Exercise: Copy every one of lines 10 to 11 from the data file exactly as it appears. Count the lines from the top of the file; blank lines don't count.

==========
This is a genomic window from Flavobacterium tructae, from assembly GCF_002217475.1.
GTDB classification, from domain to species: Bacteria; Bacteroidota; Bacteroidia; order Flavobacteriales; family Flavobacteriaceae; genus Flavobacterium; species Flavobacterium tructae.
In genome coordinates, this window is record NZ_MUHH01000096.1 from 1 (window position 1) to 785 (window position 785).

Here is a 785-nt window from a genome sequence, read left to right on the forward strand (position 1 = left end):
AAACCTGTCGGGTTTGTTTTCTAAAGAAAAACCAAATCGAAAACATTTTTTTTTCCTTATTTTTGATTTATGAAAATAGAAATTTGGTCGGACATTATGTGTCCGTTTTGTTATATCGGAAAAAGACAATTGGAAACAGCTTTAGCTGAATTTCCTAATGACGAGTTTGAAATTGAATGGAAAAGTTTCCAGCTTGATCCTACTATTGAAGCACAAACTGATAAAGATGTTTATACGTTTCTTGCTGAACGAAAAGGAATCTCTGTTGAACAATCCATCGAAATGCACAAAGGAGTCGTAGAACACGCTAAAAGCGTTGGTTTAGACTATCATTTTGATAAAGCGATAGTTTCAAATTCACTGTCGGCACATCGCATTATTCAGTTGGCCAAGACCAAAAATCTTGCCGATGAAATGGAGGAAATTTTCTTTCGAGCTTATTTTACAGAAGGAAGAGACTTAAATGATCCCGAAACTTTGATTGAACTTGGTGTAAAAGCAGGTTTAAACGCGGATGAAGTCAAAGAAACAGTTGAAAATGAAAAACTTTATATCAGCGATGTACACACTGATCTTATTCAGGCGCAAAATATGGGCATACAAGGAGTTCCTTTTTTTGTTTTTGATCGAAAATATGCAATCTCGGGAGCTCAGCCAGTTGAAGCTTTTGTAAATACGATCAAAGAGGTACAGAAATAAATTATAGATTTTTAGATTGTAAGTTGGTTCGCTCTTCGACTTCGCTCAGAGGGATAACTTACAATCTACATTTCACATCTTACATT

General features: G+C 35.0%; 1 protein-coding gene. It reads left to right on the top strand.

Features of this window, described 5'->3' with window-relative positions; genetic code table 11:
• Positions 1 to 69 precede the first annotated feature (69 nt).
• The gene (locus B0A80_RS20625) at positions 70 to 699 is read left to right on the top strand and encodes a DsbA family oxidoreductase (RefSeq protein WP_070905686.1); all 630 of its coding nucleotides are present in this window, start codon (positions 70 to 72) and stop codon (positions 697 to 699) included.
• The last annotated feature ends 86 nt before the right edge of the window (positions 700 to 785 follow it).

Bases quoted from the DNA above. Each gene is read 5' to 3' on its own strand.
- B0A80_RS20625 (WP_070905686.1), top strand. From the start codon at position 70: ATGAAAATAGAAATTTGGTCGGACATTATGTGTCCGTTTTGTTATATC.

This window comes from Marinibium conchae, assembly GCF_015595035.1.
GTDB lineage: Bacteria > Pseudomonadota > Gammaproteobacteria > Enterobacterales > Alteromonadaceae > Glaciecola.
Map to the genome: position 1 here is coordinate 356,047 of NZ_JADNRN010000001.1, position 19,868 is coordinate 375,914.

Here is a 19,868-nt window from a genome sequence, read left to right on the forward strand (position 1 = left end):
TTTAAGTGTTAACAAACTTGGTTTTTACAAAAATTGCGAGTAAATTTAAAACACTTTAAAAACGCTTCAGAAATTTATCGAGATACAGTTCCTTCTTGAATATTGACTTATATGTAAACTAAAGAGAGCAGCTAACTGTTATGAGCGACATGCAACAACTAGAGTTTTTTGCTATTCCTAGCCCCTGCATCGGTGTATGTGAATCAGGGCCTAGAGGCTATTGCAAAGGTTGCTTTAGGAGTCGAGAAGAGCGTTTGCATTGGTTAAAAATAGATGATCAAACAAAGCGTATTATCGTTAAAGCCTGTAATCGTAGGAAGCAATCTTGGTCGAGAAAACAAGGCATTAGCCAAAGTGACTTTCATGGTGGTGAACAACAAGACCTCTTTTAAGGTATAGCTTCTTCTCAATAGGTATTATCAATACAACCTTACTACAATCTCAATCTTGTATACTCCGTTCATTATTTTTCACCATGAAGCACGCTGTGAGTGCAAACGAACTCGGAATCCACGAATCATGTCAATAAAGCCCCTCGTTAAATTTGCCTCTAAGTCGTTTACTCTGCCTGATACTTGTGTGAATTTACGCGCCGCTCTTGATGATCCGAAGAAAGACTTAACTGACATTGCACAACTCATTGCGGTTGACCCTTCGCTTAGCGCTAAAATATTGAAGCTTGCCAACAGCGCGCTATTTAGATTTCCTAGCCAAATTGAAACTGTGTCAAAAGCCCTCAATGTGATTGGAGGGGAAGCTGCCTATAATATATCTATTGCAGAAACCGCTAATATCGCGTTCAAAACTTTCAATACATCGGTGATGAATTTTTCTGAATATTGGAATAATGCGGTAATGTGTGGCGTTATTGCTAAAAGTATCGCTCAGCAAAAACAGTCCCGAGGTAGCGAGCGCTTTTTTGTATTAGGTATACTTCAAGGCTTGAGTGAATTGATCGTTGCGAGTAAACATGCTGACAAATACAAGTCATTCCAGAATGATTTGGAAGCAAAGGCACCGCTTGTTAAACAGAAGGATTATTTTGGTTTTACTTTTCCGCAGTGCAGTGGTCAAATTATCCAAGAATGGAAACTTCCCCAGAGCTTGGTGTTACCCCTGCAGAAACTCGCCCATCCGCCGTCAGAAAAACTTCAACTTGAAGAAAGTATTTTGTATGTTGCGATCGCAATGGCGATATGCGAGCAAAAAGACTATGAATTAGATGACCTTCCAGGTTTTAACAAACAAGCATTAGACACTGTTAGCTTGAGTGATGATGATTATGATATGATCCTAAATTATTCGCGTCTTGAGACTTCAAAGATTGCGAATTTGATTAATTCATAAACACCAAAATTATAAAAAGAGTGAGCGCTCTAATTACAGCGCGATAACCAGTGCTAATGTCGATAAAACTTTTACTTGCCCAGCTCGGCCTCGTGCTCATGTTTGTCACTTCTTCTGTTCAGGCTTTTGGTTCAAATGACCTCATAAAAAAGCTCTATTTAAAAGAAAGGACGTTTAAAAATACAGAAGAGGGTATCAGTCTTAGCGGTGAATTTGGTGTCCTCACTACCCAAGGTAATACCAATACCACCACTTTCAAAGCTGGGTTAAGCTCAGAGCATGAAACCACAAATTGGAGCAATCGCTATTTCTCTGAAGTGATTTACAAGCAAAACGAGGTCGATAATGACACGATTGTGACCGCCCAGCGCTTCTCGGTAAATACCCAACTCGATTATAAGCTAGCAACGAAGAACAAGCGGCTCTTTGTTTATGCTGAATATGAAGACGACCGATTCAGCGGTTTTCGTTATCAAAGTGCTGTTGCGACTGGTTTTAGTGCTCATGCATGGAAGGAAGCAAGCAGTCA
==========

• The last annotated feature ends 86 nt before the right edge of the window (positions 700 to 785 follow it).

Bases quoted from the DNA above. Each gene is read 5' to 3' on its own strand.